Violence in public against Nigella Lawson proves a lie of stereotypes and asks why we're reluctant to intervene.

On Monday morning, my breakfast was disturbed by the distaste resulting from an image in that morning's New Zealand Herald of Nigella Lawson, eyes bulging in terror, while the hands of her husband, Charles Saatchi, were apparently wrapped around her throat. That story and the pictures that accompanied it force us to confront several uncomfortable truths about our own attitudes and culpability in respect to domestic violence.

My first reaction was to think the photo must have been photoshopped by a sensationalist British press. My mind defaulted to a place where the image conveyed of the successful and privileged Ms Lawson and Mr Saatchi by those pictures surely just could not be. As I caught myself thinking this, my initial shock was replaced with personal discomfort.

Despite 17 years of working with victims and perpetrators of domestic violence from all walks of life, I had to acknowledge that at some base level, I too suffer under a conditioned misapprehension about "who" the victims and perpetrators of domestic violence are and, more importantly, who they are not.

The uncomfortable truth that this story confronts us with is the destruction of the widely held idea that domestic violence is the dirty problem of the underclasses, the uneducated, the inarticulate.


The photos of Ms Lawson starkly jolt us to the reality that domestic violence occurs not only in the homes of the uneducated, the brown skinned or the indigent of South Auckland, but also in the manicured Remuera homes of successful, white, financially secure professionals and business leaders.

Ms Lawson confronts our assumptions about who the victims of domestic violence are. Some of the most professionally intelligent, successful and savvy women I have known have been known to be emotionally stupid in their relationships and personal choices. Not for one minute am I suggesting that in the situation of domestic violence, this means the blame for violence falls at their feet. But, as she illustrates, possession of the coveted trifecta of beauty, intelligence and wealth does not make you any more immune to domestic violence than you are to the common cold.

In those barometers of social opinion, our water cooler and talkback radio discussions, talk about the story has reasonably led to the question: "Why did no one intervene?" This did not occur behind closed doors. The media were able to capture photos of them arguing and gather eye witness accounts from concerned onlookers, so why wasn't anyone concerned enough to intervene?

The truth is confronting and uncomfortable - we all live with a cultural imperative that says we simply don't interfere in other's "domestics" or personal affairs and hence renders us all culpable for its perpetuation. It is a culture that campaigns such as "It's not OK" aim to change but it continues to exist.

Many of us have told ourselves that had we been witness to that argument, we would've rightly acted to stop what was occurring. But would we? As I found myself judging those who had observed the argument, I had another moment of discomfort and shame when I recalled a similar incident where I was guilty of failing to help. Last year in Melbourne, during rush hour, my partner and I stood waiting for a tram. We became aware of a couple standing further along in the queue who were engaged in an argument that quickly became aggressive and violent. We stood watching as the female moved away from the male and across to a large public square, full of people sitting enjoying the sun. He followed and the fight continued, growing in intensity as she kept trying to leave the situation.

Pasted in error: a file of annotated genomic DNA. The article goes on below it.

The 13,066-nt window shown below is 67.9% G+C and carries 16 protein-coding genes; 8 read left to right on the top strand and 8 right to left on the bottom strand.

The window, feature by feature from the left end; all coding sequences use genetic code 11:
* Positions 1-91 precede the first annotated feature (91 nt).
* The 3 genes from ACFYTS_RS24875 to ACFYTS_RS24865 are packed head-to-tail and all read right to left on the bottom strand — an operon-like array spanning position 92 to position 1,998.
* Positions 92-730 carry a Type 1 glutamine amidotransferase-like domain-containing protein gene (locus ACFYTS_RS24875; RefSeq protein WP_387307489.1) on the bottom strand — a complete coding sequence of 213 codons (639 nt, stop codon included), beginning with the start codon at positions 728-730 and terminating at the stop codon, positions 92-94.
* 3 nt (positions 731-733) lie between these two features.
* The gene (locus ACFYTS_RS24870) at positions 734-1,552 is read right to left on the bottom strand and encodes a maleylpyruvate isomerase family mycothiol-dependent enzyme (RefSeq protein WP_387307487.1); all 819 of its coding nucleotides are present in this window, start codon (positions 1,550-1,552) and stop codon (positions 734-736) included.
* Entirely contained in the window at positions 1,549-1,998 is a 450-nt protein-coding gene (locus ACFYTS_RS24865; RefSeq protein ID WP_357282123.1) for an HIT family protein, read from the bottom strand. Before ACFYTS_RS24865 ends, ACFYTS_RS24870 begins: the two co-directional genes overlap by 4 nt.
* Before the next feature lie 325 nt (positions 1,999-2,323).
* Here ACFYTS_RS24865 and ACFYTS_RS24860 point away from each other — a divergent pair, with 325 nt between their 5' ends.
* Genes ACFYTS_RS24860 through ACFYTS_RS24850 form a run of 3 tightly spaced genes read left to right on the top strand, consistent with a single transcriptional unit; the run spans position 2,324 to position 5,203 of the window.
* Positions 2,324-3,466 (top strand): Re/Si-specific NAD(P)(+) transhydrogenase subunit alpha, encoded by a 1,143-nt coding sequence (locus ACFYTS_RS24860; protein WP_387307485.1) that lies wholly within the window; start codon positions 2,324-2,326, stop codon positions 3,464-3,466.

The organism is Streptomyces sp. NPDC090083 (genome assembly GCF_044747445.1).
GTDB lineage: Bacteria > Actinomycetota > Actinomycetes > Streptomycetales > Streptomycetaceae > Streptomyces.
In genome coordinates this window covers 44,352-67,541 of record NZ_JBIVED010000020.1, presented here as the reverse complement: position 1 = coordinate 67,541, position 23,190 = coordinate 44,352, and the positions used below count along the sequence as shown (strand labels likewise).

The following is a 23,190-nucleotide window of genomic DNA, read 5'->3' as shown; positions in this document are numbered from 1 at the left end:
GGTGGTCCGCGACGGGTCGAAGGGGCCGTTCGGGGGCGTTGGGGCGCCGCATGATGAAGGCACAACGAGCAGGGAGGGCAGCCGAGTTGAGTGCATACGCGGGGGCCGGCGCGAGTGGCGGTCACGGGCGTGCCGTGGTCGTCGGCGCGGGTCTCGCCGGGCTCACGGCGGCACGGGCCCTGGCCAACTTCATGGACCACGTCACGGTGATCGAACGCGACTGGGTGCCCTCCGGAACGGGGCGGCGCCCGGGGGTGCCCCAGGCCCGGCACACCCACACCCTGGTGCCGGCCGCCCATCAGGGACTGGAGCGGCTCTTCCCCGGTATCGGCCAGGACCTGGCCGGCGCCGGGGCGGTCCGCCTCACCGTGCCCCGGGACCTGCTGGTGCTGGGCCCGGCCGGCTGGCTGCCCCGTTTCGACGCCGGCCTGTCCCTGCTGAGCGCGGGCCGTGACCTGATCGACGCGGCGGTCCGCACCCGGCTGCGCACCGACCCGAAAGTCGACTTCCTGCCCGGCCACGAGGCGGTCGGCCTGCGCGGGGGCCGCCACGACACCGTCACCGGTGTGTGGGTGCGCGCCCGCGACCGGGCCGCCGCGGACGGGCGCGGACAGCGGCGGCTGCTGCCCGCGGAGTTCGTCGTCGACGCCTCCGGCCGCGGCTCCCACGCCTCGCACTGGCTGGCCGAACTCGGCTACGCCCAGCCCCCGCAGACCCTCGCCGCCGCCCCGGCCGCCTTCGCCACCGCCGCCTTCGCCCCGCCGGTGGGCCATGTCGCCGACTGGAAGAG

Not one person did anything to help this woman. Why not? In the back of my mind was the recollection of two people I know who have intervened in such situations only to have the violence turned on themselves. But the main reason I didn't intervene was I kept waiting for someone, anyone, just not me, to step in. Apparently everyone else was waiting for the same thing.

The uncomfortable truth is that most of us, witnessing a similar situation to that of Ms Lawson and Mr Saatchi, will leave it to "someone else" to intervene and only then might we follow suit.

The following day's news brought us Mr Saatchi's response. In the court of public opinion, to have remained silent would've served him better. In one of the worst PR moves seen in some time, the argument shown in the photos was explained by him as merely a "playful tiff" and that he "... held Nigella's neck repeatedly while attempting to emphasise my point". What point would that have been? Perhaps that he is a bully and will use physical violence to achieve his ends? Perhaps that being educated and successful does not guarantee one is emotionally articulate and intelligent, able to respond to conflict without violence?


His statement speaks of a man who believes his own hubris, a man who sees nothing in his actions to feel culpable or remorseful for, a man for whom domestic violence has no meaningful bearing on the moral compass by which he travels. We should not be surprised by the attitudes revealed by Mr Saatchi's statement.

The photos brought the ugly reality of domestic violence into our homes and to our breakfast tables. They confront us in the evocative way that only visual images can; in a way we cannot easily ignore.

Selina Trigg is an Auckland family lawyer and director of specialist family law firm, Family Law Results.